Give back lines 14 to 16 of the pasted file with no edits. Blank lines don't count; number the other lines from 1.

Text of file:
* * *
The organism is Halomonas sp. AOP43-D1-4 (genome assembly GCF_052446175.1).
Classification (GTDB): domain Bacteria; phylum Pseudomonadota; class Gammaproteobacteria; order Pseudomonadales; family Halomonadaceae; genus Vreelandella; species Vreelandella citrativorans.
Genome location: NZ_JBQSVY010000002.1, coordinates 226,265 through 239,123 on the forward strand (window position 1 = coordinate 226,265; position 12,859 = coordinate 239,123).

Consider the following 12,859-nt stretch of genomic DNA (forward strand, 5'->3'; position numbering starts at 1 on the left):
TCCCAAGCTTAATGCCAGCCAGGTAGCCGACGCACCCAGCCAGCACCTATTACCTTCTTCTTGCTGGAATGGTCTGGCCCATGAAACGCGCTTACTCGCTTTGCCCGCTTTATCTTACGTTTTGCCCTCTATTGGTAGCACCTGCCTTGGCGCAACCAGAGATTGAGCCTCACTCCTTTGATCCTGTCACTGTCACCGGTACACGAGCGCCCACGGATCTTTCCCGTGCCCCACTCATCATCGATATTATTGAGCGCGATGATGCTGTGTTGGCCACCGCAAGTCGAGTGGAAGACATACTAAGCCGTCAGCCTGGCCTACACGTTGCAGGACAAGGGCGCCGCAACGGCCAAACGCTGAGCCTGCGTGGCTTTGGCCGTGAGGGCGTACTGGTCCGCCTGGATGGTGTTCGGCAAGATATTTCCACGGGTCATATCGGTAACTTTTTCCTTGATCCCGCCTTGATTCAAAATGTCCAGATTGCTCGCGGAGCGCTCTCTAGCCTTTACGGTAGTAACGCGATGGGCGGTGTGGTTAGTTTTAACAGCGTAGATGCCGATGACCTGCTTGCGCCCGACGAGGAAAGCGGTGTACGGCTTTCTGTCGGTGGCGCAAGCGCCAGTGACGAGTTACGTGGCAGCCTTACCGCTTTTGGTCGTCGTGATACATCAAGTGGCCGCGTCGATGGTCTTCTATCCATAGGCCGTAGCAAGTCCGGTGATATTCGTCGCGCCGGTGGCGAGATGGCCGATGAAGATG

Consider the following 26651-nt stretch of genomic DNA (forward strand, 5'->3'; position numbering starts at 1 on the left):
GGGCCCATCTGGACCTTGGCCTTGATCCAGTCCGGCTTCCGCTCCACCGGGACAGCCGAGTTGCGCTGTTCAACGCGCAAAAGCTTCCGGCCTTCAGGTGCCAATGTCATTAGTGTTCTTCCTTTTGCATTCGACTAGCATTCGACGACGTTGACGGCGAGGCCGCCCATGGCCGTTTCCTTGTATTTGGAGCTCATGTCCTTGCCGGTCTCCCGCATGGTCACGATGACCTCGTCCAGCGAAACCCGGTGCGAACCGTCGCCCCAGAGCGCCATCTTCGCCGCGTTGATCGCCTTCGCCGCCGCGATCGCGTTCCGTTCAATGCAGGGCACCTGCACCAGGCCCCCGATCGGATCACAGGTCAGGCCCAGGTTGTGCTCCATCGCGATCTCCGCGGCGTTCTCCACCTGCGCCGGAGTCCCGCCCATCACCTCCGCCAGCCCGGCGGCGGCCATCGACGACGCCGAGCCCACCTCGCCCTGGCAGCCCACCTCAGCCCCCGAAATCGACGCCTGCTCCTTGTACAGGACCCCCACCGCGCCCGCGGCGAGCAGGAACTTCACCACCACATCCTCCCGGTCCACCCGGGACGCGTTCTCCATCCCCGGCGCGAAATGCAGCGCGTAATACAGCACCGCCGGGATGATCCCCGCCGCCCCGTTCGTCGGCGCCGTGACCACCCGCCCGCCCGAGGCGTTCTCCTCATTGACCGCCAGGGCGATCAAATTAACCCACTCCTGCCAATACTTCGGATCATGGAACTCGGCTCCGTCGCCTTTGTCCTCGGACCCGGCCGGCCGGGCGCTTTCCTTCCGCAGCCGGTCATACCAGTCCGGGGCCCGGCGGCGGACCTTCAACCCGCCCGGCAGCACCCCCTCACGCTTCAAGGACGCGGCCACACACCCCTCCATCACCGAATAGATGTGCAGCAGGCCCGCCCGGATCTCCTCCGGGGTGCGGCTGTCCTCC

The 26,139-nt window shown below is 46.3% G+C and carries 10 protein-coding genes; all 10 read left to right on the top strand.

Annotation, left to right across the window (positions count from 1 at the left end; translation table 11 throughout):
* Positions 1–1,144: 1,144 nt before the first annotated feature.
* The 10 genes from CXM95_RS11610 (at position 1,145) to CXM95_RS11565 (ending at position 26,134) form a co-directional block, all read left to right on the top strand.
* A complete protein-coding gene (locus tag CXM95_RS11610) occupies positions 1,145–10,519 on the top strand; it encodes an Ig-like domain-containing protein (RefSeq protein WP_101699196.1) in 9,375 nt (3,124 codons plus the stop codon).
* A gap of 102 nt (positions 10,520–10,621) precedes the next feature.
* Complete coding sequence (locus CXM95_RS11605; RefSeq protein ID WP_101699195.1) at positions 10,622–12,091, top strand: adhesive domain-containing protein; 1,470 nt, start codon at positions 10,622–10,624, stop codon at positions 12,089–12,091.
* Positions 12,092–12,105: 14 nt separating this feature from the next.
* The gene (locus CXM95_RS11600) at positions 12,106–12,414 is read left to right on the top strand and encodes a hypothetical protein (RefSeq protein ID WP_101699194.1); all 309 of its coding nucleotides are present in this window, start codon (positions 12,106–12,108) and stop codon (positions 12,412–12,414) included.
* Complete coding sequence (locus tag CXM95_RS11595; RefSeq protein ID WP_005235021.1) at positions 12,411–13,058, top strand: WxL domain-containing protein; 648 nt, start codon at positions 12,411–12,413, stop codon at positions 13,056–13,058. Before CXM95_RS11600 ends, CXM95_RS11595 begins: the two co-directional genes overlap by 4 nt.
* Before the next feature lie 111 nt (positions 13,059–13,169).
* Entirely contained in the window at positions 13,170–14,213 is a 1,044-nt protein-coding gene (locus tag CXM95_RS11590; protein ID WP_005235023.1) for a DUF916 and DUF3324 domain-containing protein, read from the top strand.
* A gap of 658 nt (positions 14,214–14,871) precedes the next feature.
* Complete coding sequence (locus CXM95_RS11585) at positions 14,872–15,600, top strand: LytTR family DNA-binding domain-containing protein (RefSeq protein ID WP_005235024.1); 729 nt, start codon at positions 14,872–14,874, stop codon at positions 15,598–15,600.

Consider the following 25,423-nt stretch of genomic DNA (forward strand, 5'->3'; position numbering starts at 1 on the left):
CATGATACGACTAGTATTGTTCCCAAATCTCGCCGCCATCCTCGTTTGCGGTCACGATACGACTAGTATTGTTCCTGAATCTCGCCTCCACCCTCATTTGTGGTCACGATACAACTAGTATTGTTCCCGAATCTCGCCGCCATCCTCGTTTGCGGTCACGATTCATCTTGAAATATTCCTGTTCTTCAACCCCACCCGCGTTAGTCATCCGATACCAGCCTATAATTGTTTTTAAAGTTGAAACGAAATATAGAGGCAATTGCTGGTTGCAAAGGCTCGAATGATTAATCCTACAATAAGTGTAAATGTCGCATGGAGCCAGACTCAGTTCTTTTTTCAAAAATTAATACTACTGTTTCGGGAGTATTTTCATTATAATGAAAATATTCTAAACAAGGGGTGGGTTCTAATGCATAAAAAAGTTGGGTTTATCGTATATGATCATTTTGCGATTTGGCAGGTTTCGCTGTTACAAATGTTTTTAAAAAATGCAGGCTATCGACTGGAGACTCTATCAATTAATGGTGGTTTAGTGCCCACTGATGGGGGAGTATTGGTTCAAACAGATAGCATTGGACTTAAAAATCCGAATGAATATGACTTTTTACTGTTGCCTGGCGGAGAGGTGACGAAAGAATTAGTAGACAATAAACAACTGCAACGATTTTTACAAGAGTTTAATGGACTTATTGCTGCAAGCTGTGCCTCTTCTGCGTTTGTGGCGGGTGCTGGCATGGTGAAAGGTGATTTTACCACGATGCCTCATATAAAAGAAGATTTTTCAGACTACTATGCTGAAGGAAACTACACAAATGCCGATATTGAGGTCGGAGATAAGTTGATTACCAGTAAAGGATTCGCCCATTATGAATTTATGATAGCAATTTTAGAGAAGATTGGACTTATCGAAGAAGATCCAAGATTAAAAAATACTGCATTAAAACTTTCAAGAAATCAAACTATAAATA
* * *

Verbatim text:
* Complete coding sequence (locus CXM95_RS11605; RefSeq protein ID WP_101699195.1) at positions 10,622–12,091, top strand: adhesive domain-containing protein; 1,470 nt, start codon at positions 10,622–10,624, stop codon at positions 12,089–12,091.
* Positions 12,092–12,105: 14 nt separating this feature from the next.
* The gene (locus CXM95_RS11600) at positions 12,106–12,414 is read left to right on the top strand and encodes a hypothetical protein (RefSeq protein ID WP_101699194.1); all 309 of its coding nucleotides are present in this window, start codon (positions 12,106–12,108) and stop codon (positions 12,412–12,414) included.